17 Jan 2008

Attack of the Spivs

By Andrew West
Australian cities have been taken over by people who “know the price of everything and the value of nothing”, writes Andrew West

Not so long ago, along Hickson Road near Sydney's Darling Harbour, a sign appeared on the fence surrounding the wharf. "This is a working port," it declared. It went on to advise that there would be noise - the clanking and clunking of cargo vessels docking and cranes unloading - 24 hours a day. "This will not stop," it warned the prospective buyers of the new apartments in the smart new blocks opposite.

But it did stop, of course, and the once busy Sydney Harbour port is set to become ‘Barangaroo', a new residential enclave on the waterfront for yet more of Sydney's rich. The ships, and the people who work on them, are being banished to Botany Bay.

Paul Keating called the new name "Aboriginal kitsch", referring as it does to the wife of Bennelong, the indigenous leader "adopted" by Sydney's early European settlers. One of the alternative names for the precinct was ‘The Hungry Mile'. That's how desperate wharfies described it, as they scrounged for work along the waterside strip during the Great Depression.

‘The Hungry Mile' would have accurately reflected the hard-scrabble history of the site, but as Elizabeth Anne Macgregor, the Director of the Museum of Contemporary Art (and, along with Keating, a member of the naming panel), told the Sydney Morning Herald, "Would you want to live somewhere called the Hungry Mile?" The subtext of Macgregor's comment was obvious: imagine what it would do to the property values.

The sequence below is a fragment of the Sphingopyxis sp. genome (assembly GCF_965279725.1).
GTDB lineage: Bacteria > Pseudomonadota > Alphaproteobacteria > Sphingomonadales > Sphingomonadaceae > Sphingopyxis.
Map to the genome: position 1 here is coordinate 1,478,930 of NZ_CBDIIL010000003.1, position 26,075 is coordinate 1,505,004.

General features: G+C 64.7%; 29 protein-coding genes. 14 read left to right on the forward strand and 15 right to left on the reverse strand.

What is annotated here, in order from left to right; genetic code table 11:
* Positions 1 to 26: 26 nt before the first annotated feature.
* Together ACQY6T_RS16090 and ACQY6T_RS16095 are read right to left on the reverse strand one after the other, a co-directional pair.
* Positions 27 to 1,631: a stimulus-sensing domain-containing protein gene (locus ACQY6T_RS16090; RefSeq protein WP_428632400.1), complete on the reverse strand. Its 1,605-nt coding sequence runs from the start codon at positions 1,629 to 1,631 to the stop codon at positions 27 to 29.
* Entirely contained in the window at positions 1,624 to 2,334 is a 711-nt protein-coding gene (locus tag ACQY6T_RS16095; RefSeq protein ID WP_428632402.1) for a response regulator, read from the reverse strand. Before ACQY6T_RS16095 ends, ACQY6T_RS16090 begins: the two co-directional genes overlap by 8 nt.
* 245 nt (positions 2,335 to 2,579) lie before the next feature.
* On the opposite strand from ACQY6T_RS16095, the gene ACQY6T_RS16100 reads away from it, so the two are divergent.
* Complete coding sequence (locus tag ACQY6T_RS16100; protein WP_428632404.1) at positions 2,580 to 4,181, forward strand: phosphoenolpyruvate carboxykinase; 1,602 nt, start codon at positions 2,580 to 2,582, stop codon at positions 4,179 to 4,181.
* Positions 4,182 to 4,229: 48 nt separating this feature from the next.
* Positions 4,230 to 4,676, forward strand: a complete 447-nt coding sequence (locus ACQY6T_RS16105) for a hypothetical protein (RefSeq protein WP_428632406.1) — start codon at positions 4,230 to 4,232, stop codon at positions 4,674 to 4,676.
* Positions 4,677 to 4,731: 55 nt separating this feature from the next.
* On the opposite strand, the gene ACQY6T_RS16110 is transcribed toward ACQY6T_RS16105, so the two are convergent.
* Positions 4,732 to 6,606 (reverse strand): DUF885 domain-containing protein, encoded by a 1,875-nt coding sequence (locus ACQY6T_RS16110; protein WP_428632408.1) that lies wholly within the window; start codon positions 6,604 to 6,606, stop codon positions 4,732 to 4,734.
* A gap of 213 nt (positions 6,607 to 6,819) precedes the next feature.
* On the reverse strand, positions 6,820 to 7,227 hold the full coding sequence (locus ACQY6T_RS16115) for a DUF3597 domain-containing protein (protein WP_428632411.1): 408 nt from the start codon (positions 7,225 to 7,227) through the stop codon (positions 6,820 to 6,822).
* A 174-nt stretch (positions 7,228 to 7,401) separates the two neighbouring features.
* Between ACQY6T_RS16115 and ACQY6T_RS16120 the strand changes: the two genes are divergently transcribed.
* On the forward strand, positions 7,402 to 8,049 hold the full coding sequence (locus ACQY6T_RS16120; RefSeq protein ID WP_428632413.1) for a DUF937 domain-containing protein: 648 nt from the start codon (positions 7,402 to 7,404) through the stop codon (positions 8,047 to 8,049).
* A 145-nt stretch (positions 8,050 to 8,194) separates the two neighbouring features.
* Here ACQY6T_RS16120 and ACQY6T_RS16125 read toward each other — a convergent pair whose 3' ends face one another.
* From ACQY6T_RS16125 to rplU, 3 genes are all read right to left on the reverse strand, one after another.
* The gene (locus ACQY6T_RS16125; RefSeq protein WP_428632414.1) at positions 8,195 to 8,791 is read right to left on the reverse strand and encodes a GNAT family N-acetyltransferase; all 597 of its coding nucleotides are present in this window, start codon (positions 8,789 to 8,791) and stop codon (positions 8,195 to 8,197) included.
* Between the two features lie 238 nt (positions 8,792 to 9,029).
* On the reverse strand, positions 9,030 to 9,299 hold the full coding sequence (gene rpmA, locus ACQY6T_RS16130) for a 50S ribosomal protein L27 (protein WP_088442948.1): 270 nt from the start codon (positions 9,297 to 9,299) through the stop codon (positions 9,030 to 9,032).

In the end, the whole Barangaroo saga - with its erasure of an unfashionable part of our urban history and its replacement with politically correct tokenism - was a victory for the spivs.

The term "spiv" once referred to a minor criminal, a race-track huckster who used crude charm to defraud the gullible or trade on the post-war black market. These days, it has become an apt description for many of our business leaders and politicians who practise their own confidence tricks.

They no longer sport pencil-line moustaches and porkpie hats, but their tell-tale signs give them away - their faux Italian pointy-toe shoes and the hairstyles sculpted into those absurd little tufts.

The highlight of their repertoire is economic rationalism, the phenomenon by which every good and service is rationalised down to its pure market value, regardless of its social importance. To deploy my favourite quote from Oscar Wilde - perhaps my favourite quote of all time - they "know the price of everything and the value of nothing".

So, in the case of "Barangaroo", the contemporary spiv sees only the skyrocketing land values of waterfront property and cries "Eureka!" The spiv disregards the social benefits of keeping Sydney Harbour as a working port, where cargo ships ply their trade, preferring instead to hand over the picturesque waterway to the plutocrats and their pleasure-craft. Very soon, with the connivance of the NSW "Labor" Treasurer, Michael Costa, they will be salivating over the privatisation of the publicly owned ferry fleet.